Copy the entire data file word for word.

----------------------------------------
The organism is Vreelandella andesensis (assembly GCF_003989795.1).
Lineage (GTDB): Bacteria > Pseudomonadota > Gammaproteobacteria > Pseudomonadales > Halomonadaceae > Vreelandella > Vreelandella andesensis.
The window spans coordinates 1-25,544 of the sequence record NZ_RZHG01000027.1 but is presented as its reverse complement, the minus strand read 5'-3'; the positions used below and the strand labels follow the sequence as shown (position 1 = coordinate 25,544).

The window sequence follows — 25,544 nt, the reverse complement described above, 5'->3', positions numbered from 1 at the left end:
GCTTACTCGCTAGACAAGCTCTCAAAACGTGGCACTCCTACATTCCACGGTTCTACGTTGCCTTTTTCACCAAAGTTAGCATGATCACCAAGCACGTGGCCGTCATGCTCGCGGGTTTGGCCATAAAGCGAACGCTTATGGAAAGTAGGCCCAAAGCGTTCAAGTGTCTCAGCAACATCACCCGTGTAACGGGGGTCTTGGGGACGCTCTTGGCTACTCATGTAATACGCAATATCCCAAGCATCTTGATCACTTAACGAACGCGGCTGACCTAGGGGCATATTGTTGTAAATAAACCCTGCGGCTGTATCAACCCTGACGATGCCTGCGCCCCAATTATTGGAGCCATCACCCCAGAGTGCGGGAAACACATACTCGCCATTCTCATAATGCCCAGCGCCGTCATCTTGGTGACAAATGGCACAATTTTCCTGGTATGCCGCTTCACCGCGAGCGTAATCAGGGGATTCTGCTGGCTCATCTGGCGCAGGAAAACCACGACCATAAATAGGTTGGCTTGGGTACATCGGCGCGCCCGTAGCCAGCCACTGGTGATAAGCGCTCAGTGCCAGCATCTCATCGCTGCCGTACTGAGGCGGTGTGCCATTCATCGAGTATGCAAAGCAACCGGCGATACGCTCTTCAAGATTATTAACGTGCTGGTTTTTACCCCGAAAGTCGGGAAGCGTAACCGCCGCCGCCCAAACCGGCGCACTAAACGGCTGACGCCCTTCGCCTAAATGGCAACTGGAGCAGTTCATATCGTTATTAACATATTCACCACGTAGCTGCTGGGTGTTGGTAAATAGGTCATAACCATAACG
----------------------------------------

The organism is Vreelandella andesensis (assembly GCF_003989795.1).
Lineage (GTDB): Bacteria > Pseudomonadota > Gammaproteobacteria > Pseudomonadales > Halomonadaceae > Vreelandella > Vreelandella andesensis.
The window spans coordinates 1-25,544 of the sequence record NZ_RZHG01000027.1 but is presented as its reverse complement, the minus strand read 5'-3'; the positions used below and the strand labels follow the sequence as shown (position 1 = coordinate 25,544).

The window sequence follows — 25,544 nt, the reverse complement described above, 5'->3', positions numbered from 1 at the left end:
GCTTACTCGCTAGACAAGCTCTCAAAACGTGGCACTCCTACATTCCACGGTTCTACGTTGCCTTTTTCACCAAAGTTAGCATGATCACCAAGCACGTGGCCGTCATGCTCGCGGGTTTGGCCATAAAGCGAACGCTTATGGAAAGTAGGCCCAAAGCGTTCAAGTGTCTCAGCAACATCACCCGTGTAACGGGGGTCTTGGGGACGCTCTTGGCTACTCATGTAATACGCAATATCCCAAGCATCTTGATCACTTAACGAACGCGGCTGACCTAGGGGCATATTGTTGTAAATAAACCCTGCGGCTGTATCAACCCTGACGATGCCTGCGCCCCAATTATTGGAGCCATCACCCCAGAGTGCGGGAAACACATACTCGCCATTCTCATAATGCCCAGCGCCGTCATCTTGGTGACAAATGGCACAATTTTCCTGGTATGCCGCTTCACCGCGAGCGTAATCAGGGGATTCTGCTGGCTCATCTGGCGCAGGAAAACCACGACCATAAATAGGTTGGCTTGGGTACATCGGCGCGCCCGTAGCCAGCCACTGGTGATAAGCGCTCAGTGCCAGCATCTCATCGCTGCCGTACTGAGGCGGTGTGCCATTCATCGAGTATGCAAAGCAACCGGCGATACGCTCTTCAAGATTATTAACGTGCTGGTTTTTACCCCGAAAGTCGGGAAGCGTAACCGCCGCCGCCCAAACCGGCGCACTAAACGGCTGACGCCCTTCGCCTAAATGGCAACTGGAGCAGTTCATATCGTTATTAACATATTCACCACGTAGCTGCTGGGTGTTGGTAAATAGGTCATAACCATAACG